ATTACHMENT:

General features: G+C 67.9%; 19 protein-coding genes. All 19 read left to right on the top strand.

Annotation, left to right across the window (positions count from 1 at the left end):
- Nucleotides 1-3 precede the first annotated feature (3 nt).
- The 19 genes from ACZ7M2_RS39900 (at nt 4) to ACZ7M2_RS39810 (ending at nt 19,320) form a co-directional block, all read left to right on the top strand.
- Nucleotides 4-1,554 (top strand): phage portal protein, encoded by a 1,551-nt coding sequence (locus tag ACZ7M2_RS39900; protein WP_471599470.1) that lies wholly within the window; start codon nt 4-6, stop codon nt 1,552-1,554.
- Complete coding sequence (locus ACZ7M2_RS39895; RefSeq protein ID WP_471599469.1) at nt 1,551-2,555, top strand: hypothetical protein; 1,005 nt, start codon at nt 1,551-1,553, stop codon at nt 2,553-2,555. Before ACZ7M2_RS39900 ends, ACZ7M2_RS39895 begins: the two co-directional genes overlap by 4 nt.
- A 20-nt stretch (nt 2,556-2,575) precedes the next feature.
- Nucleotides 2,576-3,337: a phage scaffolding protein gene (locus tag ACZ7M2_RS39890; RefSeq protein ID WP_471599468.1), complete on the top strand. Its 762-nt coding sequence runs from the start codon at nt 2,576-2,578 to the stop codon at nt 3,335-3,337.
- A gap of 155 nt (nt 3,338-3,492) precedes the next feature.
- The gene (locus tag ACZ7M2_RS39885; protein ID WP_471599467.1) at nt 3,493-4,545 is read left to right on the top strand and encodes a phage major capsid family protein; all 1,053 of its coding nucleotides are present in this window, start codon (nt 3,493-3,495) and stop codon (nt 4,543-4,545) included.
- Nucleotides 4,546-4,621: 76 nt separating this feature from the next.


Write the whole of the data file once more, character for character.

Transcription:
General features: G+C 67.9%; 19 protein-coding genes. All 19 read left to right on the top strand.

Annotation, left to right across the window (positions count from 1 at the left end):
- Nucleotides 1-3 precede the first annotated feature (3 nt).
- The 19 genes from ACZ7M2_RS39900 (at nt 4) to ACZ7M2_RS39810 (ending at nt 19,320) form a co-directional block, all read left to right on the top strand.
- Nucleotides 4-1,554 (top strand): phage portal protein, encoded by a 1,551-nt coding sequence (locus tag ACZ7M2_RS39900; protein WP_471599470.1) that lies wholly within the window; start codon nt 4-6, stop codon nt 1,552-1,554.
- Complete coding sequence (locus ACZ7M2_RS39895; RefSeq protein ID WP_471599469.1) at nt 1,551-2,555, top strand: hypothetical protein; 1,005 nt, start codon at nt 1,551-1,553, stop codon at nt 2,553-2,555. Before ACZ7M2_RS39900 ends, ACZ7M2_RS39895 begins: the two co-directional genes overlap by 4 nt.
- A 20-nt stretch (nt 2,556-2,575) precedes the next feature.
- Nucleotides 2,576-3,337: a phage scaffolding protein gene (locus tag ACZ7M2_RS39890; RefSeq protein ID WP_471599468.1), complete on the top strand. Its 762-nt coding sequence runs from the start codon at nt 2,576-2,578 to the stop codon at nt 3,335-3,337.
- A gap of 155 nt (nt 3,338-3,492) precedes the next feature.
- The gene (locus tag ACZ7M2_RS39885; protein ID WP_471599467.1) at nt 3,493-4,545 is read left to right on the top strand and encodes a phage major capsid family protein; all 1,053 of its coding nucleotides are present in this window, start codon (nt 3,493-3,495) and stop codon (nt 4,543-4,545) included.
- Nucleotides 4,546-4,621: 76 nt separating this feature from the next.